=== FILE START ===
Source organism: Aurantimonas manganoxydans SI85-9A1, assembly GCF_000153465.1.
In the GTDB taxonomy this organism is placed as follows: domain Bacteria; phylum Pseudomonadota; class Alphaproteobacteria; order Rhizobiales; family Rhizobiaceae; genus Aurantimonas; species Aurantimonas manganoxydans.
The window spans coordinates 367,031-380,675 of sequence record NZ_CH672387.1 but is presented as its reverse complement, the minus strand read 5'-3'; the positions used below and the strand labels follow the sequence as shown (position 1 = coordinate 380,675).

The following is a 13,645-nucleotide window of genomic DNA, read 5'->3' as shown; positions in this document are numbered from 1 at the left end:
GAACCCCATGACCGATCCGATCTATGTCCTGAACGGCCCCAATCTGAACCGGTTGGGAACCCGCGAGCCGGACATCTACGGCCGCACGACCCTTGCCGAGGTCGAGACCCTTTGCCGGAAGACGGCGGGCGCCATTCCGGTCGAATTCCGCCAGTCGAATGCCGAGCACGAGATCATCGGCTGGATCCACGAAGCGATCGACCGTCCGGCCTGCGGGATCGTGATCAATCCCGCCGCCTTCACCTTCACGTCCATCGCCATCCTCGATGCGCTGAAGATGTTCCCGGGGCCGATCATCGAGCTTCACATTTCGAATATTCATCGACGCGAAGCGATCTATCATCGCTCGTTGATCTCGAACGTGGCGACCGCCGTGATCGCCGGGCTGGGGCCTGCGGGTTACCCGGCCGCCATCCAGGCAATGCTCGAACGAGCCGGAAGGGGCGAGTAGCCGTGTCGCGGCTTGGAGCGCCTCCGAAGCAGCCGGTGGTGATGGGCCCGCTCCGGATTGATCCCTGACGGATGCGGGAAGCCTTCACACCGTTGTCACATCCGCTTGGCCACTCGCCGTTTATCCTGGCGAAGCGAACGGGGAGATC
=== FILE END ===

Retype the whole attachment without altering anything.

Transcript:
Source organism: Aurantimonas manganoxydans SI85-9A1, assembly GCF_000153465.1.
In the GTDB taxonomy this organism is placed as follows: domain Bacteria; phylum Pseudomonadota; class Alphaproteobacteria; order Rhizobiales; family Rhizobiaceae; genus Aurantimonas; species Aurantimonas manganoxydans.
The window spans coordinates 367,031-380,675 of sequence record NZ_CH672387.1 but is presented as its reverse complement, the minus strand read 5'-3'; the positions used below and the strand labels follow the sequence as shown (position 1 = coordinate 380,675).

The following is a 13,645-nucleotide window of genomic DNA, read 5'->3' as shown; positions in this document are numbered from 1 at the left end:
GAACCCCATGACCGATCCGATCTATGTCCTGAACGGCCCCAATCTGAACCGGTTGGGAACCCGCGAGCCGGACATCTACGGCCGCACGACCCTTGCCGAGGTCGAGACCCTTTGCCGGAAGACGGCGGGCGCCATTCCGGTCGAATTCCGCCAGTCGAATGCCGAGCACGAGATCATCGGCTGGATCCACGAAGCGATCGACCGTCCGGCCTGCGGGATCGTGATCAATCCCGCCGCCTTCACCTTCACGTCCATCGCCATCCTCGATGCGCTGAAGATGTTCCCGGGGCCGATCATCGAGCTTCACATTTCGAATATTCATCGACGCGAAGCGATCTATCATCGCTCGTTGATCTCGAACGTGGCGACCGCCGTGATCGCCGGGCTGGGGCCTGCGGGTTACCCGGCCGCCATCCAGGCAATGCTCGAACGAGCCGGAAGGGGCGAGTAGCCGTGTCGCGGCTTGGAGCGCCTCCGAAGCAGCCGGTGGTGATGGGCCCGCTCCGGATTGATCCCTGACGGATGCGGGAAGCCTTCACACCGTTGTCACATCCGCTTGGCCACTCGCCGTTTATCCTGGCGAAGCGAACGGGGAGATC